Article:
2.4 Service ships
Three service ships were used for the simulation. They are all hypothetical ships, although their performance and principle dimensions were confirmed employing ice tank tests and past design data. WP4 conducted the preliminary design for two icebreaking bulk/container ships with 40,000 and 25,000 dead weight tons (Juurmma et al., 1998). A type of ships should have been selected following cargo flow analysis in current and future, although the whole phase II project are running in parallel and not allowed to wait for the result of cargo flow analysis done in WP3. Currently there is little demand for specified cargoes in the NSR, and it also makes difficult to select an optimum type of ships for the simulation. Thus, a sort of open bulk carriers is selected as a type of ships to comply with multi cargo demand in future as a compromised solution. These two ships are able to carry dry bulk including ore, timber and containers.
The Ship and Ocean Foundation provided 50,000DWT bulk carrier design that was developed by the NSR steering committee in Japan (SOE 1998). This ship enhances open water performance and cargo volume rather than icebreaking capability. It would be suitable to examine the effects of less powered ship and larger cargo volume.
Table 2.4.1 summarizes the principa1 dimensions for three ships and Arctic class selected as an escort icebreaker.
40,000 DWT Icebreaking Bulk/Container Carrier
The design was aimed to enhance both icebreaking capability and dead weight up to 8 month independent navigation and 40,000DWT respectively. This ship is assumed to deploy in Northerly route and has a draft of 12.5m. Figure 2.4.1 shows the general arrangement and rough body plan. This ship features the DAS (Double-Acting Azipod Ship) with Azipod as well as adopted by MT Lunni. The Azipod rotates 360｡?nd realize the full DAS concept, therefore the Azipod works as pulling mode (the propeller comes first). The propulsion is provided with two full rotating Azipod-units podded syncrhronous AC motors rating 14MW each. Four medium-speed engines rating 7.92MW each generate the AC electricity. The motors are controlled by cycloconverters. The schematics of diesel electric systems are depicted in Figure 2.4.2. The going astern mode is usual employed in moderate ice conditions without multi-year ice to preclude multi-year fragments from hitting against Azipods that are unable to bear high ice load. Therefore, the conventional icebreaking bow form is adopted in order to go ahead in heavy ice condition including multi-year fragments. The cargo ship has 8 cargo holds and 6 of them are divided in upper and lower holds. The cargo holds are protected with double bottom and double sides along the whole cargo length. The upper and lower holds are suitable for timber and ore respectively. When containers are laden, pivot type hatches in the middle of cargo holds will be kept open. The ship carries 825 TEU in cargo holds, 846 TEU on deck, and 1671TEU in total when used as a container ship.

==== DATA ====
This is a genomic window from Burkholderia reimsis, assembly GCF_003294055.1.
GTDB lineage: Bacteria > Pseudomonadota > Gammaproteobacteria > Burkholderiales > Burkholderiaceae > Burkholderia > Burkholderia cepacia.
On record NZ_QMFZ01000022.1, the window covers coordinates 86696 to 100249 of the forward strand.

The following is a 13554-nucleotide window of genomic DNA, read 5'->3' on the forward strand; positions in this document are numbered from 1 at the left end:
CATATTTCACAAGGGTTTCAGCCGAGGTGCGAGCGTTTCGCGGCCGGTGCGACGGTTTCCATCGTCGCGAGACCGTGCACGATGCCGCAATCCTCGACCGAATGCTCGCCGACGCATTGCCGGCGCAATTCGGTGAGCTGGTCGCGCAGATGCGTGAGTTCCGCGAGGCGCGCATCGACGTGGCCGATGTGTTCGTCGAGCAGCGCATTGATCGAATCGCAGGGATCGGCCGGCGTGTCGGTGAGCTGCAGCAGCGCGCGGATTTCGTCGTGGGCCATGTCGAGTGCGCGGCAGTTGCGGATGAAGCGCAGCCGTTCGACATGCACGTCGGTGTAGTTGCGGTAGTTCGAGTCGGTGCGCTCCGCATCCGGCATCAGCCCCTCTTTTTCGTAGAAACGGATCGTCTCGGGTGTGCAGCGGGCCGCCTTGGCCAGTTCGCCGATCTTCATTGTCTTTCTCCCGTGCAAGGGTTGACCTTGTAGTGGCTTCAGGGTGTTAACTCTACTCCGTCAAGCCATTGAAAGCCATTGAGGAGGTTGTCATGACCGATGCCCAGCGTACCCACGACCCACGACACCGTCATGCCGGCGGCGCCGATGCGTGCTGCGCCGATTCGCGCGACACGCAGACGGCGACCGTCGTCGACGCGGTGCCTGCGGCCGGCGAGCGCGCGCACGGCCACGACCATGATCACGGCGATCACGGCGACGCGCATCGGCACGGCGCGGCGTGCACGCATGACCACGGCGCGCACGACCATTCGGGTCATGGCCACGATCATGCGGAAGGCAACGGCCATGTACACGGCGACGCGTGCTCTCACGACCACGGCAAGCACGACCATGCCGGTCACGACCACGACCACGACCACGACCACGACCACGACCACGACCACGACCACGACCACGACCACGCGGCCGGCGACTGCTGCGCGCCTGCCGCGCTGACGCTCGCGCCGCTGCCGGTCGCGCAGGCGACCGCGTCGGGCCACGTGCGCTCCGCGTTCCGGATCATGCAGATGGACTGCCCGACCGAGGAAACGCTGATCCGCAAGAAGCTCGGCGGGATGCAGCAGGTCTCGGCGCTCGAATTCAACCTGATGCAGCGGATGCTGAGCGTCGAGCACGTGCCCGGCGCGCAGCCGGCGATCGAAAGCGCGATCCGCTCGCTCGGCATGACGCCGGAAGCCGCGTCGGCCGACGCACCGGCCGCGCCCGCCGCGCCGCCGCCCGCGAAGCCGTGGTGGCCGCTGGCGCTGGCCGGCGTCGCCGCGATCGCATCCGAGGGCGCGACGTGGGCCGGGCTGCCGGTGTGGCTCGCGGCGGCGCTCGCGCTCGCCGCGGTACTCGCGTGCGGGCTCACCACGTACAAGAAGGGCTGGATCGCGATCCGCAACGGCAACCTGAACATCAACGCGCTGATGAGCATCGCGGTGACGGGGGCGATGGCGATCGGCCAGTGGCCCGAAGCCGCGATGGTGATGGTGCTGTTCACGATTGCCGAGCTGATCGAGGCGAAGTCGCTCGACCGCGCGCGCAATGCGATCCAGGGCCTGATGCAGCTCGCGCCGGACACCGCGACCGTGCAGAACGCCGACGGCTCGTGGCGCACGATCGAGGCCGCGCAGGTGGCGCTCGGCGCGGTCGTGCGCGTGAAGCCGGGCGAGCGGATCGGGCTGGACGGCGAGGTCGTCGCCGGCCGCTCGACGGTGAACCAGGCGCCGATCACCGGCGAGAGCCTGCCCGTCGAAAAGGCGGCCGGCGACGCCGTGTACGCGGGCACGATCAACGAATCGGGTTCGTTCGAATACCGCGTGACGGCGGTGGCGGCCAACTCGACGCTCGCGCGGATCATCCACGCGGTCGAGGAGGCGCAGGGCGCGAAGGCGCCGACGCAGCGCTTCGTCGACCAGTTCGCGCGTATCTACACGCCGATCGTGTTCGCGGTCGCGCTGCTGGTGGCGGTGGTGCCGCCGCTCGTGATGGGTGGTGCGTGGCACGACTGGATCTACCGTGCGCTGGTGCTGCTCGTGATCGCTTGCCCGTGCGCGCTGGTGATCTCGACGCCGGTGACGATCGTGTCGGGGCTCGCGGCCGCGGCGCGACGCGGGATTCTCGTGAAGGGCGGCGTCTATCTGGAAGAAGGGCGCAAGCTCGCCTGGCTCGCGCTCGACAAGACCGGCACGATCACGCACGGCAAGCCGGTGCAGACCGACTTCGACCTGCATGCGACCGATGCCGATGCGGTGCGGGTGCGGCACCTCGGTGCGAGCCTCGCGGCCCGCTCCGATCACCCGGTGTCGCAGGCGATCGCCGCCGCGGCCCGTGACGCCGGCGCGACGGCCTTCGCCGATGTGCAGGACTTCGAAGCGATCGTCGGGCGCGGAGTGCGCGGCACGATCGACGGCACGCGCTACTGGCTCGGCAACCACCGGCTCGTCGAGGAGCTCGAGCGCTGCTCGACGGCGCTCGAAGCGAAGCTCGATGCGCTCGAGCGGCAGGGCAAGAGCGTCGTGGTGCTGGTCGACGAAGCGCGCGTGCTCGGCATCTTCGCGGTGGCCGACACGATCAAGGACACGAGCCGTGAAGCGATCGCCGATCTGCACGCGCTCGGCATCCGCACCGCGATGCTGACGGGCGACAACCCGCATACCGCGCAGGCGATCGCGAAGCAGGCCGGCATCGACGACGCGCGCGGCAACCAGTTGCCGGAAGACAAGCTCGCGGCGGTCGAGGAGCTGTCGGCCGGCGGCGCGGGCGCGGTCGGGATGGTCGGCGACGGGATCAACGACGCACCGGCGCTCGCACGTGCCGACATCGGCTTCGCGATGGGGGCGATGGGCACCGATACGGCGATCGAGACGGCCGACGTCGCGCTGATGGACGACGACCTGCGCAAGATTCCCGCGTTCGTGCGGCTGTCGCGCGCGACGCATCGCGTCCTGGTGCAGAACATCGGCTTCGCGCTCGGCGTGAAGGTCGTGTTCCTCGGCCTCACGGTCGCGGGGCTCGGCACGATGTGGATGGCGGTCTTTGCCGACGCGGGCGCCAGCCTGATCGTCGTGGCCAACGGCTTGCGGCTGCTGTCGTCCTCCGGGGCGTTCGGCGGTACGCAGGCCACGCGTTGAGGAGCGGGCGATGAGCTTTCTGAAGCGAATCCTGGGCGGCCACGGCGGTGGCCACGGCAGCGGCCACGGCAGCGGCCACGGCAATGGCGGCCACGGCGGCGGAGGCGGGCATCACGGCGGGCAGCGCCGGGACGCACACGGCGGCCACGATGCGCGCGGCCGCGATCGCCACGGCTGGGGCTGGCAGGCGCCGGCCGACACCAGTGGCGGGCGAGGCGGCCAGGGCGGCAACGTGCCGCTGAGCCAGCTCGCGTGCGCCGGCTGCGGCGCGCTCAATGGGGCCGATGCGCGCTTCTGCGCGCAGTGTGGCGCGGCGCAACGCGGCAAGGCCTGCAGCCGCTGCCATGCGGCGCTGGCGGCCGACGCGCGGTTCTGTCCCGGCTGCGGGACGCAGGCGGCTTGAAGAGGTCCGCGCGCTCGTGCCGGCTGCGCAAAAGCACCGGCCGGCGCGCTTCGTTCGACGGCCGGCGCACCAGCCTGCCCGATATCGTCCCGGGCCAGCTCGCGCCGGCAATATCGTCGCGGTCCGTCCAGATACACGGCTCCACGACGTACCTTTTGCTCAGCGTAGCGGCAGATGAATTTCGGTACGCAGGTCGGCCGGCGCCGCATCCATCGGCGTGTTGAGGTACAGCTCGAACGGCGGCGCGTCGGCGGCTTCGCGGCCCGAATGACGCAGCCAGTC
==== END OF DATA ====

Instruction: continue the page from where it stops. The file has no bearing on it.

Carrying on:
The icebreaking capability was estimated by the ice tank test using 1/30 scale model. From the ice tank test results, it is estimated that the vessel breaks 1.2m thick level ice at 3 m/sec. with ahead mode, and also 1.8m and 1.85m thick ice at 1.1m/sec. and 1.0m/sec. with astern mode respectively. As for ridge, tests astern were made in two ridges with thickness corresponding to 15 to 20m and length to 180m in full scale. According to the tests, the vessel is capable to penetrate the ridge continuously by turning the Azipod to and fro. However, when going ahead, the vessel was not able to move continuously, and three rammings were necessary to break through a ridge of 15m thickness in full scale. In open water service speed is 14.5 knots with 15% sea margin and required power will be 15.8MW that are supplied by two engines.